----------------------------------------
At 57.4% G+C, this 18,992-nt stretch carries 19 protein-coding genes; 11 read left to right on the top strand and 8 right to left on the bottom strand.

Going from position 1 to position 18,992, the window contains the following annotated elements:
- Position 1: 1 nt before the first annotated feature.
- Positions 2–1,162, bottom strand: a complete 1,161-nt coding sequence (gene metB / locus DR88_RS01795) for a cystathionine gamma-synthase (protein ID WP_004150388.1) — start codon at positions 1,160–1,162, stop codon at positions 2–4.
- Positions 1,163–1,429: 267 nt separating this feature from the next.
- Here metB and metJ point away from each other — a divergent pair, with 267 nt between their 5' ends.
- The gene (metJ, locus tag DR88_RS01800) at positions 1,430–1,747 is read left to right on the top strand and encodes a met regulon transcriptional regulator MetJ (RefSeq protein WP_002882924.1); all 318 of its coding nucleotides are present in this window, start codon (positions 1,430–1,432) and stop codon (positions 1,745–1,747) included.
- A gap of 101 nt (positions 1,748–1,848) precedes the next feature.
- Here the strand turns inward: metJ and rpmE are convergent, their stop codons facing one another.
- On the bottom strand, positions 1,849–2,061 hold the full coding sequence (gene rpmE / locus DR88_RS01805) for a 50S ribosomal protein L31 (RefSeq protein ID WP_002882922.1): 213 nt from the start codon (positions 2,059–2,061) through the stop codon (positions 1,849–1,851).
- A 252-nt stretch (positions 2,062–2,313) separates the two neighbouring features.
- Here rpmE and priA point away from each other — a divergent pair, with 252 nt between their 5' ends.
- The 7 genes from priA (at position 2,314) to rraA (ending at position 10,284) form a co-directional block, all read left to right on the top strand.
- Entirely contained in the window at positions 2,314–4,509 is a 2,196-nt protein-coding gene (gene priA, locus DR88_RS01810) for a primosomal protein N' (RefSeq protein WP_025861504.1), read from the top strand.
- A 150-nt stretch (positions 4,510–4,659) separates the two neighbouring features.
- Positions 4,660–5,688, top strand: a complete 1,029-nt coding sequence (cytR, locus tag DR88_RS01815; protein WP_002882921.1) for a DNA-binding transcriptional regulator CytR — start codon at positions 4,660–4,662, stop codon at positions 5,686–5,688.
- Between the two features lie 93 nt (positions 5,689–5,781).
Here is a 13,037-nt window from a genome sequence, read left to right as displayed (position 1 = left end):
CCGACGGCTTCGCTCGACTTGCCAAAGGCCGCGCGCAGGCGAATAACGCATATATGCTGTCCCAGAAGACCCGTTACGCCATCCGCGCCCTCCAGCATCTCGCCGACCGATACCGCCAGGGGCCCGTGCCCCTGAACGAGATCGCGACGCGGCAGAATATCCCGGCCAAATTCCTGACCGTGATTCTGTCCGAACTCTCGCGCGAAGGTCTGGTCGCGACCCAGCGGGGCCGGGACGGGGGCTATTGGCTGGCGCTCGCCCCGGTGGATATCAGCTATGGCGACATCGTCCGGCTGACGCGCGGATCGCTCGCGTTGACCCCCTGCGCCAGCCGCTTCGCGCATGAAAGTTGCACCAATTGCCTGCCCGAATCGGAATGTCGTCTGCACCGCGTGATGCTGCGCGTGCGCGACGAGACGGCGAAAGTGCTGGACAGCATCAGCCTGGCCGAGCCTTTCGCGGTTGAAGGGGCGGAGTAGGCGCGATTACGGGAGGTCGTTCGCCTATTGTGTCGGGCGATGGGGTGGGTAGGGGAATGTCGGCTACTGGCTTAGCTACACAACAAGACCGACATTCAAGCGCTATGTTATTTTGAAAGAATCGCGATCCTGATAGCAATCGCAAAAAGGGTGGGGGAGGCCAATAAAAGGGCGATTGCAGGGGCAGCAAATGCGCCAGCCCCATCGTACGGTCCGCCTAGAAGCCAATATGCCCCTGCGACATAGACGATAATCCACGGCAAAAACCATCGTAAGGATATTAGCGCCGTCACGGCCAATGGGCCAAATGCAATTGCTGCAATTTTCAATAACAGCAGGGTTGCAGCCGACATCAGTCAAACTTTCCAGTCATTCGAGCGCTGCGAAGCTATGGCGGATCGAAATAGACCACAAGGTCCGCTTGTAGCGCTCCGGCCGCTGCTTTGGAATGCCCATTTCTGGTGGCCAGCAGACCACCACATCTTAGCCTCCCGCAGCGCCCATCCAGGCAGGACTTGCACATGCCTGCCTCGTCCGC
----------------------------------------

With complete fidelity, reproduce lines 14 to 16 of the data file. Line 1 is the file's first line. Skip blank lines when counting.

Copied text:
- Entirely contained in the window at positions 2,314–4,509 is a 2,196-nt protein-coding gene (gene priA, locus DR88_RS01810) for a primosomal protein N' (RefSeq protein WP_025861504.1), read from the top strand.
- A 150-nt stretch (positions 4,510–4,659) separates the two neighbouring features.
- Positions 4,660–5,688, top strand: a complete 1,029-nt coding sequence (cytR, locus tag DR88_RS01815; protein WP_002882921.1) for a DNA-binding transcriptional regulator CytR — start codon at positions 4,660–4,662, stop codon at positions 5,686–5,688.